There’s been lots of chatter lately about how the United States and China find themselves, in the words of Henry Kissinger, “in the foothills of a Cold War.”
Top Trump administration officials seem willing to play the Cold Warrior role: They have all but officially declared China to be an ideological and economic enemy. In a policy speech in July, for example, Secretary of State Mike Pompeo characterized almost 50 years of U.S. engagement with China as a failure.
“We imagined engagement with China would produce a future with bright promise of comity and cooperation,” Pompeo said in that July address. “But today – today we’re all still wearing masks and watching the [COVID-19] pandemic’s body count rise because the [Chinese Communist Party] failed in its promises to the world.”
Despite such provocative statements from the top, career diplomats don’t seem to be rushing to buy tickets for the Cold War train just yet. Speaking about U.S. and Chinese interests in Central Asia this month, one senior State Department official downplayed the idea that confrontation is inevitable, and instead said the United States should keep pushing for transparency and fair competition in trade and investment.
A major cause of tension at present, the diplomat suggested, is that China plays by a different set of rules when it comes to foreign investment and global commerce, operating “in a way that is not wholly transparent.”
The opaque nature of China’s foreign trade and investment policy is evident in the growing debt loads that Central Asian states, especially Tajikistan and Kyrgyzstan, are bearing. A 2019 working paper, published by a trio of Western scholars, showed that Chinese business methods have resulted in Tajikistan and Kyrgyzstan taking on lots of hidden debt, adding that Dushanbe and Bishkek may owe far more than even they realize.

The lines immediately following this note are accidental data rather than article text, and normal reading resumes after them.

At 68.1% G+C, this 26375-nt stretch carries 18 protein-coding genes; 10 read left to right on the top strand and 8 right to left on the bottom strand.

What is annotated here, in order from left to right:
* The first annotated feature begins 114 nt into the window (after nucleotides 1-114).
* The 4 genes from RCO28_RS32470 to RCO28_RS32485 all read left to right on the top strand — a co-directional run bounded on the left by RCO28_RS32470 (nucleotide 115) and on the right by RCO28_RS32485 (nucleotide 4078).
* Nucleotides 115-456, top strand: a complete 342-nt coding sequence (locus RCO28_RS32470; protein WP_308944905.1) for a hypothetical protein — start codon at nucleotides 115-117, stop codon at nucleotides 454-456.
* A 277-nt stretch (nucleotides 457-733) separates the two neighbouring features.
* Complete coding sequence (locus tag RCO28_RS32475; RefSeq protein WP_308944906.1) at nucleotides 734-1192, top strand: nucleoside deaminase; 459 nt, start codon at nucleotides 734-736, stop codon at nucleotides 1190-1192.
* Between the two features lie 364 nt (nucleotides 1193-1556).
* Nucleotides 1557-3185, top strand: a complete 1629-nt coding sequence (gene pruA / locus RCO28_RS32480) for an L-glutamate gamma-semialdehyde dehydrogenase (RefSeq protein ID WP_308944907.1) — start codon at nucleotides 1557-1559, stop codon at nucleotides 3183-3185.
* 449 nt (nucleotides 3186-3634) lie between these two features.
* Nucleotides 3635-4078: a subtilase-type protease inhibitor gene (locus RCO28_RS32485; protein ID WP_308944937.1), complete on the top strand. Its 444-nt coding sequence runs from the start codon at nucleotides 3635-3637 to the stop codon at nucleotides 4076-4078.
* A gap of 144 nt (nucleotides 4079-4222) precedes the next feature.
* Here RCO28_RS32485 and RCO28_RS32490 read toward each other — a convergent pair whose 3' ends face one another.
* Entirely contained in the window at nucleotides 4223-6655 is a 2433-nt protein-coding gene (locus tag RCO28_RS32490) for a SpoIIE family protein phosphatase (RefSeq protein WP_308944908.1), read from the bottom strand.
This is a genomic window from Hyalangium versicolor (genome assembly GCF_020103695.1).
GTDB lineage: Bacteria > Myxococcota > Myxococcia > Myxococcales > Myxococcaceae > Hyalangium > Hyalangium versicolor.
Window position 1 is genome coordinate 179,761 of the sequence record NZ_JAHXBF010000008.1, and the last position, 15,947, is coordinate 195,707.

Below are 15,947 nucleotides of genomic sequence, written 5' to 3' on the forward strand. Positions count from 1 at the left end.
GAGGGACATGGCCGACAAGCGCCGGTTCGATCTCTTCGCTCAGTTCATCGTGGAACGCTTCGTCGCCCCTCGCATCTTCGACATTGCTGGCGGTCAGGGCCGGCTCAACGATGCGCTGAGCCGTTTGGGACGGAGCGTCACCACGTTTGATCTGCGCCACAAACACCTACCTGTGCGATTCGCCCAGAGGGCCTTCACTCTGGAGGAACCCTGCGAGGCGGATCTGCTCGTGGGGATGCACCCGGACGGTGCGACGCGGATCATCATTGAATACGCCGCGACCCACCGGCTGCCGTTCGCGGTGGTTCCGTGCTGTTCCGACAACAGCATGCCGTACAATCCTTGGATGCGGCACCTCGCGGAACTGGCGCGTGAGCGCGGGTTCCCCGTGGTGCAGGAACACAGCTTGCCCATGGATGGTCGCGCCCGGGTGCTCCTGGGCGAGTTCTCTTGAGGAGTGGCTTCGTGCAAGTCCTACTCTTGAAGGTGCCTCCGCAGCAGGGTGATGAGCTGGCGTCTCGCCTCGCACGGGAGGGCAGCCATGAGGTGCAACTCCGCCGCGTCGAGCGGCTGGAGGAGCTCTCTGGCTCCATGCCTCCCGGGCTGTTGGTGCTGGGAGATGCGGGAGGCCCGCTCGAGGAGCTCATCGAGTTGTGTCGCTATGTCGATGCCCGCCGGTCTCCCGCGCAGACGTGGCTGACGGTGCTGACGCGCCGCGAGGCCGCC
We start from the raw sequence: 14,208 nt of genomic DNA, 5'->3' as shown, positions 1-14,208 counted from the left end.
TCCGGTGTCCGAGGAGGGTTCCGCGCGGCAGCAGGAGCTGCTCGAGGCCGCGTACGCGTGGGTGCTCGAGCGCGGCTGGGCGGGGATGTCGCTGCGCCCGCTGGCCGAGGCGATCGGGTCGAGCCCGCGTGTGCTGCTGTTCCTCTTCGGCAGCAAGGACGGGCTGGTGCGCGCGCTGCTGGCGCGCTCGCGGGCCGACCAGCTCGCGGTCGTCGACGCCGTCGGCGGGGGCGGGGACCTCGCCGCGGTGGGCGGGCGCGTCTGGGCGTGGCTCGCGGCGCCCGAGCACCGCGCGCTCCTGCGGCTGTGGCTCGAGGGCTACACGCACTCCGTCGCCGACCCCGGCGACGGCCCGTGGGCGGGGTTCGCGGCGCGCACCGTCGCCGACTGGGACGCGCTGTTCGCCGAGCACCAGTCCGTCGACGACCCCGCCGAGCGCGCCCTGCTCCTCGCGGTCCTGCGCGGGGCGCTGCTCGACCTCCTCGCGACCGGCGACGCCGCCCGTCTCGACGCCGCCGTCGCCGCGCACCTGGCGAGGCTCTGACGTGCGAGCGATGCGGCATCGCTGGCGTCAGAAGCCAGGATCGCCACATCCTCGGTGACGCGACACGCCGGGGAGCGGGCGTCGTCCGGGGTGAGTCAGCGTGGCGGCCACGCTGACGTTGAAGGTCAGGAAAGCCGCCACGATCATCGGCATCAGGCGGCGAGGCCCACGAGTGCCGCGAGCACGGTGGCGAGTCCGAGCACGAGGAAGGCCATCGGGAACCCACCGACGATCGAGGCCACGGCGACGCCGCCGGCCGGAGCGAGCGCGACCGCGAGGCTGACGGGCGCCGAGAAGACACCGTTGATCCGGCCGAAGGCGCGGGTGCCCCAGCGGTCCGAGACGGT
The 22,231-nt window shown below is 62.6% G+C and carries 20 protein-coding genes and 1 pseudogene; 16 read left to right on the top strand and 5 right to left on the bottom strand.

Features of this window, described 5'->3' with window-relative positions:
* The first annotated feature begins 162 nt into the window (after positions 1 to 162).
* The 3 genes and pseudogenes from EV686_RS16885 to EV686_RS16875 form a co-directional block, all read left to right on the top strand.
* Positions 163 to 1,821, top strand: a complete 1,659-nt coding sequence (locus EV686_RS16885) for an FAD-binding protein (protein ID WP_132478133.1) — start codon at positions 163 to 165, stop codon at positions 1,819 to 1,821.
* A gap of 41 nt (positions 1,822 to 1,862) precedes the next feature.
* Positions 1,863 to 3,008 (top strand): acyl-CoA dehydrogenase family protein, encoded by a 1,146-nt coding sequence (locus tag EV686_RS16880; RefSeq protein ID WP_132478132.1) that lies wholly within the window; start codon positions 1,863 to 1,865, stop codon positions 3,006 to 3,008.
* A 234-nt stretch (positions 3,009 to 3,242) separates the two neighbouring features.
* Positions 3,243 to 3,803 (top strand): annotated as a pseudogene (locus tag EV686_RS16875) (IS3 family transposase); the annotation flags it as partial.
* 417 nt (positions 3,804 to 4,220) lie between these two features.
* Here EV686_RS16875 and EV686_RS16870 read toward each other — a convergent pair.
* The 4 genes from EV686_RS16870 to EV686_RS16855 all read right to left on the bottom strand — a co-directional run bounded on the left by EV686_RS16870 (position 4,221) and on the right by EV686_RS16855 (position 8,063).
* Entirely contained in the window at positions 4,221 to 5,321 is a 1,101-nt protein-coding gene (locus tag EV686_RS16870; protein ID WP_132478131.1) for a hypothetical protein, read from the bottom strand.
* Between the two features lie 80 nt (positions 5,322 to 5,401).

China “should be held to the same [transparency] standards as everyone else,” the American diplomat said.
But a lack of transparency is hardwired into the Chinese political system, especially when it comes to foreign and defense policy, said a recent five-part series by the Financial Times. So getting China to become more open about its foreign dealings promises to be a tall order.
The title of the FT series – The New Cold War – makes it clear where the newspaper’s editors think the relationship is headed. Mutual disillusionment and resentment are major factors in the great unraveling of U.S.-Chinese ties, the FT series suggests.
The reporting highlights how American policymakers operated for decades under the assumption that China’s embrace of capitalism would eventually foster political pluralism and respect for individual rights, leading Beijing to become a responsible stakeholder in the existing world order. That has not turned out to be the case. Accordingly, many U.S. officials and experts are embittered by Chinese leader Xi Jinping’s authoritarian turn, underscored by the crackdowns in Xinjiang Province and Hong Kong.
The FT cites experts who contend that Xi doesn’t have a solid understanding of what makes the U.S. and other Western states tick. The paper also outlines how China is eager to erase almost two centuries of subservience to the West, and thus Beijing is aggressively pushing its interests in the South China Sea and elsewhere. One article in the series cautions that China is “yearning to test and demonstrate national strength.”
It’s somewhat comforting that the FT series pegs the chances of a shooting war as fairly low, mainly because of the nuclear deterrent. Ultimately, the newspaper predicts, the winner of this new contest will be the state that has the most flexible and adaptable political system, economy and society.